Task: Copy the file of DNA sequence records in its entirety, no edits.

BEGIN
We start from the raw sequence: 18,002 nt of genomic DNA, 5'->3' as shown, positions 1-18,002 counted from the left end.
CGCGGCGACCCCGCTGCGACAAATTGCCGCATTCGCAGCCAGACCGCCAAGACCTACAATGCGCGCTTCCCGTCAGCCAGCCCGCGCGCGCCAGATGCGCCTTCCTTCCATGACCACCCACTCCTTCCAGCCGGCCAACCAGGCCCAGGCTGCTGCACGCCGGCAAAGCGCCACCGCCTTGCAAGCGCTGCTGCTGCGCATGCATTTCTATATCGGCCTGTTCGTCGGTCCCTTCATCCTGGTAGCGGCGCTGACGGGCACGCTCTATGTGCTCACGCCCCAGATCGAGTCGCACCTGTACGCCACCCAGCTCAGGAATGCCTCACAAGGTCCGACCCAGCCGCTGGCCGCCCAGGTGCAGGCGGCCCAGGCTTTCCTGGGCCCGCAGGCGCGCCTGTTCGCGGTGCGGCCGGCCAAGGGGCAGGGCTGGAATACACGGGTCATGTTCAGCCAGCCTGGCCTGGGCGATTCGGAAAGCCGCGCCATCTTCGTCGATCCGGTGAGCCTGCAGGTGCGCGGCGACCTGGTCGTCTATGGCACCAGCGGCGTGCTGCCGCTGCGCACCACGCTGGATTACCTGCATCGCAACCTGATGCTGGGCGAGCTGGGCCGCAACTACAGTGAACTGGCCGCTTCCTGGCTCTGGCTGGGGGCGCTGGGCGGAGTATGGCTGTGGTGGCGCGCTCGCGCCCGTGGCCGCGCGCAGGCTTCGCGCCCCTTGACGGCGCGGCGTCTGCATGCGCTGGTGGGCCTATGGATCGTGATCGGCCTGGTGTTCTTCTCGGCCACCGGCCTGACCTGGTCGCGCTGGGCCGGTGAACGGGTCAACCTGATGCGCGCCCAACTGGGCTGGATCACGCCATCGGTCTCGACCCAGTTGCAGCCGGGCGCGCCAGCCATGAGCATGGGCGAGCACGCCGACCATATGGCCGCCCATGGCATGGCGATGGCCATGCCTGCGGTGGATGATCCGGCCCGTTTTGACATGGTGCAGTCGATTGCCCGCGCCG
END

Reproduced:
We start from the raw sequence: 18,002 nt of genomic DNA, 5'->3' as shown, positions 1-18,002 counted from the left end.
CGCGGCGACCCCGCTGCGACAAATTGCCGCATTCGCAGCCAGACCGCCAAGACCTACAATGCGCGCTTCCCGTCAGCCAGCCCGCGCGCGCCAGATGCGCCTTCCTTCCATGACCACCCACTCCTTCCAGCCGGCCAACCAGGCCCAGGCTGCTGCACGCCGGCAAAGCGCCACCGCCTTGCAAGCGCTGCTGCTGCGCATGCATTTCTATATCGGCCTGTTCGTCGGTCCCTTCATCCTGGTAGCGGCGCTGACGGGCACGCTCTATGTGCTCACGCCCCAGATCGAGTCGCACCTGTACGCCACCCAGCTCAGGAATGCCTCACAAGGTCCGACCCAGCCGCTGGCCGCCCAGGTGCAGGCGGCCCAGGCTTTCCTGGGCCCGCAGGCGCGCCTGTTCGCGGTGCGGCCGGCCAAGGGGCAGGGCTGGAATACACGGGTCATGTTCAGCCAGCCTGGCCTGGGCGATTCGGAAAGCCGCGCCATCTTCGTCGATCCGGTGAGCCTGCAGGTGCGCGGCGACCTGGTCGTCTATGGCACCAGCGGCGTGCTGCCGCTGCGCACCACGCTGGATTACCTGCATCGCAACCTGATGCTGGGCGAGCTGGGCCGCAACTACAGTGAACTGGCCGCTTCCTGGCTCTGGCTGGGGGCGCTGGGCGGAGTATGGCTGTGGTGGCGCGCTCGCGCCCGTGGCCGCGCGCAGGCTTCGCGCCCCTTGACGGCGCGGCGTCTGCATGCGCTGGTGGGCCTATGGATCGTGATCGGCCTGGTGTTCTTCTCGGCCACCGGCCTGACCTGGTCGCGCTGGGCCGGTGAACGGGTCAACCTGATGCGCGCCCAACTGGGCTGGATCACGCCATCGGTCTCGACCCAGTTGCAGCCGGGCGCGCCAGCCATGAGCATGGGCGAGCACGCCGACCATATGGCCGCCCATGGCATGGCGATGGCCATGCCTGCGGTGGATGATCCGGCCCGTTTTGACATGGTGCAGTCGATTGCCCGCGCCG